fearincbreslinfear656The cast was absolutely incredible. Abigail Breslin, one of my favorite young horror starlets, had a great cameo in the opening that gave us a taste of what Fear, Inc. was all about. It was an intense, yet fun classic horror scene and let us in on the secret that this is not a game you can quit. Lucas Neff as the horror loving Joe was perfect. He nailed all of the comedic timing, he was loveable and relatable, and at times a bit insane, yet still realistic, for how much he relished in being the star of his own horror film by the hands of Fear, inc. Yet when it called for it the emotion and fear was there just as strong. I’ve been a fan of Chris Marquette’s for a long time and it was wonderful to see him in this as Joe’s right hand man and fellow horror buff, but much more cautious and the voice of reasoning. There were some great buddy moments between the two, but Marquette certainly held his own as well, especially when you consider the back and forth between supposed fiction and reality and how at times his character was on a different psychological playing field than the audience even realized.

This if my first time seeing Caitlin Stasey outside of The CW’s Reign and she was just as strong and at home in the horror realm with great emotional range. Patrick Renna (most well known for The Sandlot and The Big Green) brought his A creep game and the instigator for the warped world of Fear, Inc. to come in Joe’s life in the first place. There were a number of fun chilling moments with featured genre actors like Naomi Grossman and Maria Olsen. Really every actor gave a great performance, no matter how small the role was, which just made it feel like it was all that much more real and a compelling fight for your life adventure you could get lost in.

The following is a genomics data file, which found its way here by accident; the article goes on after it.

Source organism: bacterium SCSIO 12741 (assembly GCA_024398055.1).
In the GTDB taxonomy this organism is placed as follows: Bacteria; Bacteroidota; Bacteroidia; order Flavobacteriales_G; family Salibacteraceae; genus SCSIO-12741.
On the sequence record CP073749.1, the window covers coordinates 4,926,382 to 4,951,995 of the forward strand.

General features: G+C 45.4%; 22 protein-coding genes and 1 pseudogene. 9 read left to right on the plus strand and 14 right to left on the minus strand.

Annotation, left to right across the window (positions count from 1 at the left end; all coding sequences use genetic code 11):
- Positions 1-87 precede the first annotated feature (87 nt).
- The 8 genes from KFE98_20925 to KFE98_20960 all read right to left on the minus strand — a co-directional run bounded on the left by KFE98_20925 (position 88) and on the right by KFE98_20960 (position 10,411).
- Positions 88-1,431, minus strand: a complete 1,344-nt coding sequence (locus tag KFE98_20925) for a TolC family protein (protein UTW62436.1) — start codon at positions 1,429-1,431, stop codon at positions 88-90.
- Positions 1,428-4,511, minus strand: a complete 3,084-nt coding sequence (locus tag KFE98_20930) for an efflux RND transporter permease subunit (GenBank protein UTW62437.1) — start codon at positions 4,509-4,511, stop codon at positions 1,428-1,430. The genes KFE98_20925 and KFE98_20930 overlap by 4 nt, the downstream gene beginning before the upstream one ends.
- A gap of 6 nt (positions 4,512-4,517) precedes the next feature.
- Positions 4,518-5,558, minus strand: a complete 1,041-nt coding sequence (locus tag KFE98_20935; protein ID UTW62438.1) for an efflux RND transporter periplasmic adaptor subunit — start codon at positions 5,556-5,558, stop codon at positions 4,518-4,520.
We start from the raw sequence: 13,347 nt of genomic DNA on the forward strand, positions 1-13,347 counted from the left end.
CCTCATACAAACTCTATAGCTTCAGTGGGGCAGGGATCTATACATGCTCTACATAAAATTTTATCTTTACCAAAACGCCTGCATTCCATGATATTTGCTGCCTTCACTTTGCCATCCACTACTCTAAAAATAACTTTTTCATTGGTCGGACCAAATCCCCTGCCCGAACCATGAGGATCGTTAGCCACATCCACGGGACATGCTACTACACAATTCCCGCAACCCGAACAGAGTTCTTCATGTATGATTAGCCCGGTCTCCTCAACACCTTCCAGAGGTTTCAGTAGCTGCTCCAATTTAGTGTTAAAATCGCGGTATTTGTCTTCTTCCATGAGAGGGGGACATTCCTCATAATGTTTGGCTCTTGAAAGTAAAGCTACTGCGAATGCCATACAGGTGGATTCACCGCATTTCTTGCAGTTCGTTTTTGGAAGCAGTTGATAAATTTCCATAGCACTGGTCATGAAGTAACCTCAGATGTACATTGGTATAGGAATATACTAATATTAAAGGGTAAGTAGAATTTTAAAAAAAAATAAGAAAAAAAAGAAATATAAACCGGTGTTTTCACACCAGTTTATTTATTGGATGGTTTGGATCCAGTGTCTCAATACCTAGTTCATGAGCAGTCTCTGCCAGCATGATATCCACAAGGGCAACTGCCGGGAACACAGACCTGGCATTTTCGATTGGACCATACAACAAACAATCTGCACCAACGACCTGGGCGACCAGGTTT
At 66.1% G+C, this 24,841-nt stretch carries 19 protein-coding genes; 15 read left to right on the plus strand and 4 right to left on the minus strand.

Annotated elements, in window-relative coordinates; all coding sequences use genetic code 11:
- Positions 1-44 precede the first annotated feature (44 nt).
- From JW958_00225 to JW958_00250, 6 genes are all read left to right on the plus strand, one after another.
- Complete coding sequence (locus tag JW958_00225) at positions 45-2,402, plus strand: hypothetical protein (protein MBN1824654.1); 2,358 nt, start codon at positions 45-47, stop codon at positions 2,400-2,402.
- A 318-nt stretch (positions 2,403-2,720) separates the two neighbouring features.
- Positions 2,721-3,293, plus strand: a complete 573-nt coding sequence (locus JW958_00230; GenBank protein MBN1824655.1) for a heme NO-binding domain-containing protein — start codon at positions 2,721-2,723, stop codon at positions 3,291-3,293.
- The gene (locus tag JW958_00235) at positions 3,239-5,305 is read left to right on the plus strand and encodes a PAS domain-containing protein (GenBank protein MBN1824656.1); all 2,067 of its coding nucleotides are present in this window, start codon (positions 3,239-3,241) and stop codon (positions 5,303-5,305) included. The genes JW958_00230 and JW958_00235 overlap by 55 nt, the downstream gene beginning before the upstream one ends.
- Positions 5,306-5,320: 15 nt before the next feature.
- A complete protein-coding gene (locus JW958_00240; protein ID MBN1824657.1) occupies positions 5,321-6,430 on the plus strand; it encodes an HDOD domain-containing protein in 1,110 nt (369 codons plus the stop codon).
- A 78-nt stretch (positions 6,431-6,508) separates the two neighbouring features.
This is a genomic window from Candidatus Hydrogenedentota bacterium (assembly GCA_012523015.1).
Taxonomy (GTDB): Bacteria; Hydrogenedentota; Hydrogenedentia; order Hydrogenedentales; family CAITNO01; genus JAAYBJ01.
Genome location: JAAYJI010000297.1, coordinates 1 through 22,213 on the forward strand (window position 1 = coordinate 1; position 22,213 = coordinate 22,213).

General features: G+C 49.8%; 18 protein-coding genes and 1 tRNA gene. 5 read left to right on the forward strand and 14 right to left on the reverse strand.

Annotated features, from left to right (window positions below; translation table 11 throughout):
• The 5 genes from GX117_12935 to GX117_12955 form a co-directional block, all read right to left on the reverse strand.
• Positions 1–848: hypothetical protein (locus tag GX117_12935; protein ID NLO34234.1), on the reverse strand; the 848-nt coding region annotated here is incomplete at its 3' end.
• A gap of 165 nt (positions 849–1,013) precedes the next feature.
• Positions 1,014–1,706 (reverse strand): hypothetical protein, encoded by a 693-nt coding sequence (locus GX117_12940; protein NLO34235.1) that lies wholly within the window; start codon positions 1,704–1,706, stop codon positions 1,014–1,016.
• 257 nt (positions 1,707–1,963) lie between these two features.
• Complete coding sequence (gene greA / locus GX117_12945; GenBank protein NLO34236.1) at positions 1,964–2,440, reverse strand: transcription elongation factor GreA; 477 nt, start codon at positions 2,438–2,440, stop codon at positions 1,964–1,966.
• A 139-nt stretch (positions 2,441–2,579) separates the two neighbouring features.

The film’s pacing really was a great strength as well. It gets higher paced and intensity as it goes on, eventually being a whirlwind of enticing meta slasher chaos. Yet it also takes its time and lingers on moments that deserve it. The escalating terror isn’t immediate of course, but the first act of the film doesn’t drag for a moment either. There was no one moment where I wasn’t totally engaged in the film. We spend time with our characters and really get a chance to connect and love them as well as just sit back and enjoy the wonderful horrorphile talk that really touches on the genuine love the characters, the audience, and clearly the writer and director feel for the genre, which really gives the film an infectious spirit that makes it an admirable horror entry among the likes of Scream and The Cabin in the Woods. This is a film not to be missed, it’s very much a film for the horror fans.


Review: Within These Walls (2015)

MV5BMjE3MDYyOTQwOV5BMl5BanBnXkFtZTgwNzgxNjY0MTE@._V1_SX640_SY720_Directed by: James Tucker
Written By: Kelsey Zukowski (screenplay) & James Tucker (story)
Starring: Kelsey Zukowsk, Laura Godown-Mortensen, Felissa Rose, Marv Blauvelt, Jessica Rogers, James Tucker, Kate Atack.

Genre: Horror